How likely is it that someone could break a bone in the leg at mid-calf, have five hours of surgery with several screws to put it back together, and be without a cast three weeks later?
By mid calf, are you describing the lower leg, Tibia or Fibula?
The femur can be repaired with a rod down through it and the soldier was back in battle.
There is good hardware out their! I say its possible.
FWIW, I broke all the bones in my elbow, had it fixed with two plates/15 pins during eight hours of surgery and NEVER had a cast. They also had me try to move it the next day. I say it’s entirely possible.
The whole point of the ORIF is to stabilize the bones without a cast
Many such procedures especially when done by a good doc with a young healthy patient can be up and around pretty quick (like days) with little more than OTC pain management.
Last I heard they would try to get hip replacements up and around usually the day after surgery.
I think that the broken bone may have been a smaller bone in the lower part of her calf. That’s all I’ve been told. She did mention plates being used with the screws.
Would such a break need to have a cast just for a loooong flight, but have to be removed immediately upon return requiring a stop at the hospital?
As a for example, lets say forementioned person hurt themselves skiing. Any old local clinic/smalltown doc can cast a break if they need to. This would keep a complex break nice and still until a proper fix could be put in place over the next few days.
The person in question would not be in very good shape to travel esp hiking through airports on crutches but I could easily see it being done.
:dubious: I have a Schneider rod in my femur, and it was five months before I could put my full weight on that leg.
As far as the OP goes, I could see it happening, but it doesn’t mean that the bone is fully healed.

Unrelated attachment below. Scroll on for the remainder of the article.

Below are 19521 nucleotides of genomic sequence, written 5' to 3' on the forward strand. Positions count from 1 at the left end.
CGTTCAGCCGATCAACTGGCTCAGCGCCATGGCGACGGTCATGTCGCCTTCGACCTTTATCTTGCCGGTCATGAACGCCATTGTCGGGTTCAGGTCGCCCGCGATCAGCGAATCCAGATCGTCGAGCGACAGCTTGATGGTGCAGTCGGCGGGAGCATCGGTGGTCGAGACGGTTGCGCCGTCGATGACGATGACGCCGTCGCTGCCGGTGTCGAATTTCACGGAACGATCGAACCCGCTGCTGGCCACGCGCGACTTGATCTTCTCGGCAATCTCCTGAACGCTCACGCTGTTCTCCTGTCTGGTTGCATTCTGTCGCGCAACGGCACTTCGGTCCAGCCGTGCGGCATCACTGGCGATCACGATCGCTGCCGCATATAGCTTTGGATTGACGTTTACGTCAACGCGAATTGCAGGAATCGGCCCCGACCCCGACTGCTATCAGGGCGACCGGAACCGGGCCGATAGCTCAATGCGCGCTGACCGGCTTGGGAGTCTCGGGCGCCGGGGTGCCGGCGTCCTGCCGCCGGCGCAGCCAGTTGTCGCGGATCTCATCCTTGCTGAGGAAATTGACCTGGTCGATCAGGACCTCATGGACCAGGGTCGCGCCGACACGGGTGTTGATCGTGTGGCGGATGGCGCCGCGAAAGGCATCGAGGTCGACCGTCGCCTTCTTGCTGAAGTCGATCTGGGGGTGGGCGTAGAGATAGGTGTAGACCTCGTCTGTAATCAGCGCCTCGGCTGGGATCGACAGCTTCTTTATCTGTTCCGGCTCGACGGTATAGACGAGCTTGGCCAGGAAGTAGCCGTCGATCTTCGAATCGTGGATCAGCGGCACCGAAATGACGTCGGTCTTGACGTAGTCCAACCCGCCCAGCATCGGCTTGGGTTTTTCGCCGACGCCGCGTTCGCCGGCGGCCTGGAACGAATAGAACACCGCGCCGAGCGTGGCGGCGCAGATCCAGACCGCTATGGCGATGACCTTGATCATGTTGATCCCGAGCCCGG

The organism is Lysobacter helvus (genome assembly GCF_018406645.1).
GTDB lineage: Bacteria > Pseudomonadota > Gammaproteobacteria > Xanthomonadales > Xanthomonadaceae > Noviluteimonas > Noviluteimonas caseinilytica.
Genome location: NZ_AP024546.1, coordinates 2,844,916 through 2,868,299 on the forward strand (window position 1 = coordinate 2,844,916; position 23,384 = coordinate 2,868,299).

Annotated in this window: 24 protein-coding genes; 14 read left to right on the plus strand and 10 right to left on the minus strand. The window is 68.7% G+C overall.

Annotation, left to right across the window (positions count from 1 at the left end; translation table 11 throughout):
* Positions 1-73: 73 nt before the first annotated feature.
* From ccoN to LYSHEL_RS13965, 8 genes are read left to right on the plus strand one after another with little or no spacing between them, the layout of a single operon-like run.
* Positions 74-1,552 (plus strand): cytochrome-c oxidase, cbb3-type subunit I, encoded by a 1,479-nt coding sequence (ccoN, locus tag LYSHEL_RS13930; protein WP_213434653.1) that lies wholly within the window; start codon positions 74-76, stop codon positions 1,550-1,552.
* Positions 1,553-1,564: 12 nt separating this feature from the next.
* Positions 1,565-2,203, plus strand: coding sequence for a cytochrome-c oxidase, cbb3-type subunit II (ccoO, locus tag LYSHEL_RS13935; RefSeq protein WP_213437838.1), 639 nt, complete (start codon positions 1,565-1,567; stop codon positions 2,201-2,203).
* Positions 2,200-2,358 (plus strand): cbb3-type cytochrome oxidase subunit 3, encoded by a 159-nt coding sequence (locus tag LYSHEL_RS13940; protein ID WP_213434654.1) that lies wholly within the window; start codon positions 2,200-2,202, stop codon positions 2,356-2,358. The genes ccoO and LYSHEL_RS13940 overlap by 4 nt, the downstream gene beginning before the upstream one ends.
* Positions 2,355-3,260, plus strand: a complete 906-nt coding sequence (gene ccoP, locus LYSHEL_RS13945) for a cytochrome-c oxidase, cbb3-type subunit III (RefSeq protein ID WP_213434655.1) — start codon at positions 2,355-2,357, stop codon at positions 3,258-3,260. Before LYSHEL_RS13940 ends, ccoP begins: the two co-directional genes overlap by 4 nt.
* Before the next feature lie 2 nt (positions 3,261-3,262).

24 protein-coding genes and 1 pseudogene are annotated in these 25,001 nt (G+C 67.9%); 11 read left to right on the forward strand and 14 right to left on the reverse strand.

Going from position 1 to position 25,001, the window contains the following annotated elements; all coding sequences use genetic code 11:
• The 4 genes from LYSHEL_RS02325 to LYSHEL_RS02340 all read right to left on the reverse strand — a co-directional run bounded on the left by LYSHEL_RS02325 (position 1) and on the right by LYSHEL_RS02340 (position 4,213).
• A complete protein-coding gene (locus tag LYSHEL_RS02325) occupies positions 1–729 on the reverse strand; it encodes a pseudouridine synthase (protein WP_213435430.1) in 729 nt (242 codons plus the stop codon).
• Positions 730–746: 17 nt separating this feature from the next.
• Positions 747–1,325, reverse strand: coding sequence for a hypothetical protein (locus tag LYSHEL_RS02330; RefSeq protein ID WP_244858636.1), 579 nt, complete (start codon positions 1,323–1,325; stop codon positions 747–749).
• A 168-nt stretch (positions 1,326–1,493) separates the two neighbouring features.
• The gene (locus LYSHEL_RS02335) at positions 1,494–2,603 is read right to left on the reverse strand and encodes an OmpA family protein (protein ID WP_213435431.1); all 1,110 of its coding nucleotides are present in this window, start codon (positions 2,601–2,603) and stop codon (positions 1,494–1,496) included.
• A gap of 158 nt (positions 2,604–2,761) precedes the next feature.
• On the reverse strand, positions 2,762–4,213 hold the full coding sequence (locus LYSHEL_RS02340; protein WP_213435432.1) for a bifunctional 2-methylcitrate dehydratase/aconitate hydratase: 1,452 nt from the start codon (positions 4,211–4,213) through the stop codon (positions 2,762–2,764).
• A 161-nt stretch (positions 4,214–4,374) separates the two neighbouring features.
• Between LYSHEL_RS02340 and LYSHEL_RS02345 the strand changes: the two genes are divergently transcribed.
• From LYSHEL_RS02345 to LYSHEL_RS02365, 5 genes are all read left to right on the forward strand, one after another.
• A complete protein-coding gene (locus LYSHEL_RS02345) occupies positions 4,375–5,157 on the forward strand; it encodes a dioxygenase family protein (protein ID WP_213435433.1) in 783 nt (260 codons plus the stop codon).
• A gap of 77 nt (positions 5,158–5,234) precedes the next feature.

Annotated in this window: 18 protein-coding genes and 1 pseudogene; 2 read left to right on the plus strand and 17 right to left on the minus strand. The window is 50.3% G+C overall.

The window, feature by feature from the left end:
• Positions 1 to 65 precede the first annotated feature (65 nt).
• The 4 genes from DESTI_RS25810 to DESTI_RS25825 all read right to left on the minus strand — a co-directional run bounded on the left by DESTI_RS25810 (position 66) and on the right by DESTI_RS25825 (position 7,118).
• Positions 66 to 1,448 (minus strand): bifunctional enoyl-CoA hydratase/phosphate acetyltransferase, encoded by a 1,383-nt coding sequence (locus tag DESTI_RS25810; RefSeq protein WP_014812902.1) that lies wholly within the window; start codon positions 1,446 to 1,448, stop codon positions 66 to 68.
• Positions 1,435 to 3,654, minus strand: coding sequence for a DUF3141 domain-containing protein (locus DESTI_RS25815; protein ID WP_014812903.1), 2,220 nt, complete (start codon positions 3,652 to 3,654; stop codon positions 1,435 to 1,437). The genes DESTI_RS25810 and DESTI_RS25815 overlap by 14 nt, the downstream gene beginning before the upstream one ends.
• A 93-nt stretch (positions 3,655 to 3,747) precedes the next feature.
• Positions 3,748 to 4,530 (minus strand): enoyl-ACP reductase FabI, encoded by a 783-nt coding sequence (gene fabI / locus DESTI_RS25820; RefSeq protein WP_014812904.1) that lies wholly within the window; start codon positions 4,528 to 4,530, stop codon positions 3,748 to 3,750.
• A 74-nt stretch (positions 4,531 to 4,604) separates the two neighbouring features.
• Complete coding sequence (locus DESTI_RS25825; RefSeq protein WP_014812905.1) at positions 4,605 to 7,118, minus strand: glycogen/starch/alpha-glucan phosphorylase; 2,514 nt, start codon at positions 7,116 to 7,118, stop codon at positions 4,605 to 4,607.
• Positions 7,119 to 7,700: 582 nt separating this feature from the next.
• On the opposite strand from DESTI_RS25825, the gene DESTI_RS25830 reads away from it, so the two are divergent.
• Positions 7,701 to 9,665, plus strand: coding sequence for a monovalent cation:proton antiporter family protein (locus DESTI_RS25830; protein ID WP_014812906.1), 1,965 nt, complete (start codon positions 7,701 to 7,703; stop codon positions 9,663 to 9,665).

I fractured my right tibia and fibula in an accident. Seven screws and a plate were installed during surgery. The limb was never casted, and I was ‘no weight bearing’ for approximately 6 months.
They had my mom doing exercises within eight hours of her knee replacement surgery. It sounds brutal, but her knee has turned out great.
I broke my fibula a few years ago and had surgery and internal fixation. It looked similar to this x-ray, except with just the plate and small screws - I didn’t need the two big screws.
I had a plaster cast for eight days after the surgery. Then I had a removable walking cast like this for one month. I also had crutches, but I only really needed them for a couple days after I got the walking cast (although I used them outdoors for about one week, because it was the middle of the winter and there was lots of snow and ice).
Edited to add: I pretty much always kept the walking cast on for one month, but the doctor said I could remove it whenever I wanted as long as I didn’t put any weight on it. I took it off while showering and sometimes while lying down on the sofa, but I preferred to wear it while sleeping because I toss and turn a lot at night and I was more comfortable with the cast on.
Waenara, that x-ray you linked looks almost exactly like my daughter’s did when she broke her ankle and fibula. She did have the big screws and was casted after the surgery and was non-weightbearing for about 6 months.
The health of individual, type of fracture and surgeon’s philosophy all factor in. I had worked in the PT department in hospitals. Some internal fixation patients were non weight bearing for a long time with all kinds of precautions, but routine knee replacements- sometimes I had them out of bed with a walker the same day. Those patients would walk out of the hospital as soon as we knew they could get around the house and bathroom safely.